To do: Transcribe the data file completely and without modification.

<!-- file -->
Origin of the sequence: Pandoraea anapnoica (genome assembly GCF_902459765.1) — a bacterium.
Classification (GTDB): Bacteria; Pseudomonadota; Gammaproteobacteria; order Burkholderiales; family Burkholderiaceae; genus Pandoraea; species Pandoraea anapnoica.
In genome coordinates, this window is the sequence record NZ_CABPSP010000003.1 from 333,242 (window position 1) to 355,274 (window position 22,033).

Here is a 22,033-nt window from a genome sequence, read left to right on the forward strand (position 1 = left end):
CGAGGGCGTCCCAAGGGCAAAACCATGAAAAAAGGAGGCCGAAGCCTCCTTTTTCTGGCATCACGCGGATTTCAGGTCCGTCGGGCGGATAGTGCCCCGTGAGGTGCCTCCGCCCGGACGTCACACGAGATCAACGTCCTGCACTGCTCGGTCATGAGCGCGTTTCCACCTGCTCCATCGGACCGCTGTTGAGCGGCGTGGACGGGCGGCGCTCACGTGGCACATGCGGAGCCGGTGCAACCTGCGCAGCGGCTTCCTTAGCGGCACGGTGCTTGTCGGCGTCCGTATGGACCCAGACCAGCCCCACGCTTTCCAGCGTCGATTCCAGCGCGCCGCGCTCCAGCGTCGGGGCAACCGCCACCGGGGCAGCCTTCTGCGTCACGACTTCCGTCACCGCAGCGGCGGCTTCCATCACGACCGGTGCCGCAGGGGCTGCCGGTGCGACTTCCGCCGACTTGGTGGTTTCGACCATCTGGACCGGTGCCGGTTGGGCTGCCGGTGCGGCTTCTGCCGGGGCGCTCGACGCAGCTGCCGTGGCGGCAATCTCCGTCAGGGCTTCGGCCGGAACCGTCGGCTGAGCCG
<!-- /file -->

Origin of the sequence: Pandoraea anapnoica (genome assembly GCF_902459765.1) — a bacterium.
Classification (GTDB): Bacteria; Pseudomonadota; Gammaproteobacteria; order Burkholderiales; family Burkholderiaceae; genus Pandoraea; species Pandoraea anapnoica.
In genome coordinates, this window is the sequence record NZ_CABPSP010000003.1 from 333,242 (window position 1) to 355,274 (window position 22,033).

Here is a 22,033-nt window from a genome sequence, read left to right on the forward strand (position 1 = left end):
CGAGGGCGTCCCAAGGGCAAAACCATGAAAAAAGGAGGCCGAAGCCTCCTTTTTCTGGCATCACGCGGATTTCAGGTCCGTCGGGCGGATAGTGCCCCGTGAGGTGCCTCCGCCCGGACGTCACACGAGATCAACGTCCTGCACTGCTCGGTCATGAGCGCGTTTCCACCTGCTCCATCGGACCGCTGTTGAGCGGCGTGGACGGGCGGCGCTCACGTGGCACATGCGGAGCCGGTGCAACCTGCGCAGCGGCTTCCTTAGCGGCACGGTGCTTGTCGGCGTCCGTATGGACCCAGACCAGCCCCACGCTTTCCAGCGTCGATTCCAGCGCGCCGCGCTCCAGCGTCGGGGCAACCGCCACCGGGGCAGCCTTCTGCGTCACGACTTCCGTCACCGCAGCGGCGGCTTCCATCACGACCGGTGCCGCAGGGGCTGCCGGTGCGACTTCCGCCGACTTGGTGGTTTCGACCATCTGGACCGGTGCCGGTTGGGCTGCCGGTGCGGCTTCTGCCGGGGCGCTCGACGCAGCTGCCGTGGCGGCAATCTCCGTCAGGGCTTCGGCCGGAACCGTCGGCTGAGCCG